- Days left
Oregon measuress 66 and 67 special voteI didn't need any time for deliberation when I received my ballot for this month's special state vote in Oregon: I filled in the bubbles for "yes," as did a majority of voters, next to Measures 66 and 67 and took it with all speediness to the nearest library drop-off. Measure 66 raises taxes on individuals making more than $125,000 (and couples making more than $250,000)
For the next few weeks, I listened as the two sides spent millions and made more and more melodramatic advertisements. My favorite: three employees of a coffee shop mourn how they're shutting down due to the new taxes in Measure 67; which would only be $150, up from the previous $10 minimum, unless the business was making a substantial profit or over $500,000 in revenue (and then, the business pays a minimum tax of 0.1% of revenue, or $500 on $500,000). I tried to envision the scenario in which a coffee shop would have to close over a tax of either $150 or $500. Couldn't they just cut back on soy creamer? I thought to myself.

But the fact that I, like 54% of the voting electoral populate, decided on Jan. 26th to raise taxes in a bad economy sets us up as the radical trendsetters for the nation. Never mind that the "Yes" campaign spent a few million more than the "No" campaign; never mind that, without the $727 million legislators expect the measures will raise, teachers at public schools and community colleges will lose their jobs, class days will be cut, and social services will be reduced. This is the first tax increase passed in Oregon since 1930. Pundits are saying that "Oregon is a ... bellwether state" and this is a key shift in the "narrative" of the country. In other words: we're not going to continue the belief that rich getting richer is the best possible way for all we serfs to continue to enjoy our crumbs.

"There's been something of a populist reaction to those perceived to be responsible," said political analyst Bill Lunch, recalling the recent election of Scott Brown in Massachusetts. "Here, the reaction is against the affluent and businesses." In the Wall Street Journal, Joel Millman writes that the "ballot measures also served as a gauge of anti-business populism and highlighted a nationwide debate over whether to fix state budgets by targeting the affluent."

Are we crazy? Is this a token of an upcoming swing in our national attitude toward businesses and the people who start, and run them? Or is this just the messy result of a liberal-leaning passel of voters and a bloody, expensive campaign? Either way, Oregonians have told the rich: pay up. And, come April, they'll have to put their hands in the pockets of their tailored suits and fork over the cash.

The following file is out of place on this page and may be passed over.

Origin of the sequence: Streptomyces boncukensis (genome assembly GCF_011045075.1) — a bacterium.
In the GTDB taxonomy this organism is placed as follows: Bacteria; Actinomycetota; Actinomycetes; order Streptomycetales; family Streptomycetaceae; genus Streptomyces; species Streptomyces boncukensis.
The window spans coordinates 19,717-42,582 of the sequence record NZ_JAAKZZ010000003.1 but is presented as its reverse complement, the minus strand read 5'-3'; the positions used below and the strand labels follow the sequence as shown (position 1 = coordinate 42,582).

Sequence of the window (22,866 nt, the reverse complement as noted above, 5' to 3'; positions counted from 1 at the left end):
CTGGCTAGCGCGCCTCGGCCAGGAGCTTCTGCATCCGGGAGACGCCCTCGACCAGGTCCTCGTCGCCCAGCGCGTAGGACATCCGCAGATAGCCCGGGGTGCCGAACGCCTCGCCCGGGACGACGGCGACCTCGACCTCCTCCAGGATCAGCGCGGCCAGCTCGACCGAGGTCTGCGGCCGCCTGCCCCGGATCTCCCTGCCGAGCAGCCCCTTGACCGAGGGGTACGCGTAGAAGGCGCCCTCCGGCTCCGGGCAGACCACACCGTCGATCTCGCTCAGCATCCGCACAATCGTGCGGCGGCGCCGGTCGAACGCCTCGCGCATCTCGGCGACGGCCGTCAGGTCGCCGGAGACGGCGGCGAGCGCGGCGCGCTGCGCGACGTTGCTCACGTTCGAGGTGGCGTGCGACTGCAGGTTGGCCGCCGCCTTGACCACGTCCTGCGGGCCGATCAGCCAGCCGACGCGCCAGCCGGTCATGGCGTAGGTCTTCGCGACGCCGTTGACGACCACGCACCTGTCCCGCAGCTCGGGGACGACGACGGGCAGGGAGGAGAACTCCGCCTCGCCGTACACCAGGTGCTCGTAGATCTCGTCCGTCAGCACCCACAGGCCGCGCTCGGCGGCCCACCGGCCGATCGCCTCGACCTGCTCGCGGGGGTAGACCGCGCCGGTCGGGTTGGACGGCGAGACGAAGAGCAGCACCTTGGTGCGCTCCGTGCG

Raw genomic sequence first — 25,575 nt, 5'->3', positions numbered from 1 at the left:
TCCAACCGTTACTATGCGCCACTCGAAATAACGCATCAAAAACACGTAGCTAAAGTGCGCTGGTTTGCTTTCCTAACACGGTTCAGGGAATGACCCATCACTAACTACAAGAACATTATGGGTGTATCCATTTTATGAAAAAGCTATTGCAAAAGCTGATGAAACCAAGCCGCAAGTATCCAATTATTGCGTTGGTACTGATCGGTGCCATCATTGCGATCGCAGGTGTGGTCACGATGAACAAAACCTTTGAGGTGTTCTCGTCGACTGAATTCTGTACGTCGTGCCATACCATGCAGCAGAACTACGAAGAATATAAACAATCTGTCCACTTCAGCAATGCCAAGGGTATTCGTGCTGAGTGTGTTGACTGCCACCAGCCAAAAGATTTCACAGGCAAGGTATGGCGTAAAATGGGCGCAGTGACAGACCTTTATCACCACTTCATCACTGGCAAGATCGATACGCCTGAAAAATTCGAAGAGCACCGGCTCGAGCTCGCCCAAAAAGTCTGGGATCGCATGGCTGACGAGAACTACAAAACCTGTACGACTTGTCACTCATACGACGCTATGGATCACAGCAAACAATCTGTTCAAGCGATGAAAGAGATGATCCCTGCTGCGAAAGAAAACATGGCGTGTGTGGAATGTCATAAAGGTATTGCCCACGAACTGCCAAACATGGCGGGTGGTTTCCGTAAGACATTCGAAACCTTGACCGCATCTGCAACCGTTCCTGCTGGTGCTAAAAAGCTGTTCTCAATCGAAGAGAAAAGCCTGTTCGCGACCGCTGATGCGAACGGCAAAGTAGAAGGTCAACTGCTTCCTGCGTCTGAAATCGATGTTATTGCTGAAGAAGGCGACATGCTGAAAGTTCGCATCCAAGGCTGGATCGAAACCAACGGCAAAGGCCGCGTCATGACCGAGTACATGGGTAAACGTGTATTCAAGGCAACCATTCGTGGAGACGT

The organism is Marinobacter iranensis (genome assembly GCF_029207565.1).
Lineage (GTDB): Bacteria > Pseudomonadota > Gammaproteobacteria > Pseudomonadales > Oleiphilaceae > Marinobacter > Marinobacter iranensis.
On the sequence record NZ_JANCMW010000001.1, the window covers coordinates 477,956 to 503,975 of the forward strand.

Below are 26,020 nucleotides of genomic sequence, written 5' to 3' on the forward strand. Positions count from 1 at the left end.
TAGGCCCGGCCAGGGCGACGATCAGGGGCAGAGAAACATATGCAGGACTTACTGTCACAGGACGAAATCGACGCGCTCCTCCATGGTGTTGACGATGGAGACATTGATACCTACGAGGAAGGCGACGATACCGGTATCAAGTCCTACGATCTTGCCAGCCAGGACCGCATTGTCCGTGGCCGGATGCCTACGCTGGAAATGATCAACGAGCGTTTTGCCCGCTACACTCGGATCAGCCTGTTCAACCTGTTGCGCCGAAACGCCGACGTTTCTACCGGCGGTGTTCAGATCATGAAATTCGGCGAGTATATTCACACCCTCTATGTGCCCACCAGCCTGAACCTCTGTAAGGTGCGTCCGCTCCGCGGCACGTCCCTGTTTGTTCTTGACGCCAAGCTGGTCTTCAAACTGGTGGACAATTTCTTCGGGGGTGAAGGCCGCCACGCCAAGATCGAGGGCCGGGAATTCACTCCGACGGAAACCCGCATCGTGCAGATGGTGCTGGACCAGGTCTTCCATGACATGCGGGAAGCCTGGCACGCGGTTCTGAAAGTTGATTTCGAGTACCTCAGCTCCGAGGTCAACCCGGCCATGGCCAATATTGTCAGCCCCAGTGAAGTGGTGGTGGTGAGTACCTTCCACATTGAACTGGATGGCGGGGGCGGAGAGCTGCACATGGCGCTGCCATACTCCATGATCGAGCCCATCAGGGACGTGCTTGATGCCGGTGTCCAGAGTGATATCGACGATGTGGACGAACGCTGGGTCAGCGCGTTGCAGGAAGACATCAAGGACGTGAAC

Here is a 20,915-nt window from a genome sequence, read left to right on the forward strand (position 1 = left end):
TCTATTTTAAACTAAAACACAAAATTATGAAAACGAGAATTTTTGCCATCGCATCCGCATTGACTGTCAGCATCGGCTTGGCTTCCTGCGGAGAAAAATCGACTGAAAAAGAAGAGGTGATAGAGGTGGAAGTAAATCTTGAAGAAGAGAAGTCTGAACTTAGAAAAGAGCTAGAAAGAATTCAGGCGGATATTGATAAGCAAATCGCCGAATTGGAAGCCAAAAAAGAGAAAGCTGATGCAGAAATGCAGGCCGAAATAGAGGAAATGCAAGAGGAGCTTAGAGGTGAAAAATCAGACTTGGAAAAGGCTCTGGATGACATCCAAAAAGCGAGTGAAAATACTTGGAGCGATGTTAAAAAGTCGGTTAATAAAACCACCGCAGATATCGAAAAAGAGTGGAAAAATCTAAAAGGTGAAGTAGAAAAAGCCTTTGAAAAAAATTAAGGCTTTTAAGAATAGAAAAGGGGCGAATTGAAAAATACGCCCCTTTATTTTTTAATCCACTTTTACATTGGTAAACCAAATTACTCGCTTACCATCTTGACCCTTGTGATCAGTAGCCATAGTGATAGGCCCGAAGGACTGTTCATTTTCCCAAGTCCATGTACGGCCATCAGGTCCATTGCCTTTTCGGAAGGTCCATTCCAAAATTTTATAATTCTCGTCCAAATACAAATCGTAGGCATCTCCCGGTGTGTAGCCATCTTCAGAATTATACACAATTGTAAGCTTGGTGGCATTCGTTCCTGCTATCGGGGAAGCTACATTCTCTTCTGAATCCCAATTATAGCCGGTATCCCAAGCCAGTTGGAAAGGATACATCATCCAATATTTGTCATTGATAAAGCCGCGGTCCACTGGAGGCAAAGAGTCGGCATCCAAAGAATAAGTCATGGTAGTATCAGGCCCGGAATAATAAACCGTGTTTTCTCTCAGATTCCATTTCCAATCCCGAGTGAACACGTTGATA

Increase your money and finance knowledge from home

How to Buy a Car

How to get the best deal and buy a car with confidence.

View Course »

Basics Of The Stock Market

Stock Market 101 - everything you need to know but were afraid to ask!

View Course »

TurboTax Articles

What is Form 1095-C: Employer-Provided Health Insurance Offer and Coverage

The Affordable Care Act, or Obamacare, requires certain employers to offer health insurance coverage to full-time employees and their dependents. Further, those employers must send an annual statement to all employees eligible for coverage describing the insurance available to them. The Internal Revenue Service (IRS) created Form 1095-C to serve as that statement.

What is IRS Form 8379: Injured Spouse Allocation

The Internal Revenue Service (IRS) has the power to seize income tax refunds when a taxpayer owes certain debts, such as unpaid taxes or overdue child support. Sometimes, a married couple's joint tax refund will be seized because of a debt for which only one spouse is responsible. When that happens, the other spouse is said to be "injured" and can file Form 8379 to get at least some of the refund.

What are 1095 Tax Forms for Health Care?

The Affordable Health Care Act, also known as Obamacare, introduced three new tax forms relevant to individuals, employers and health insurance providers. They are forms 1095-A, 1095-B and 1095-C. These forms help determine if you need to comply with the new shared responsibility payment, the fee you might have to pay if you don't have health insurance. For individuals who bought insurance through the health care marketplace, this information will help to determine whether you are able to receive an additional premium tax credit or have to pay some back.

Add a Comment

*0 / 3000 Character Maximum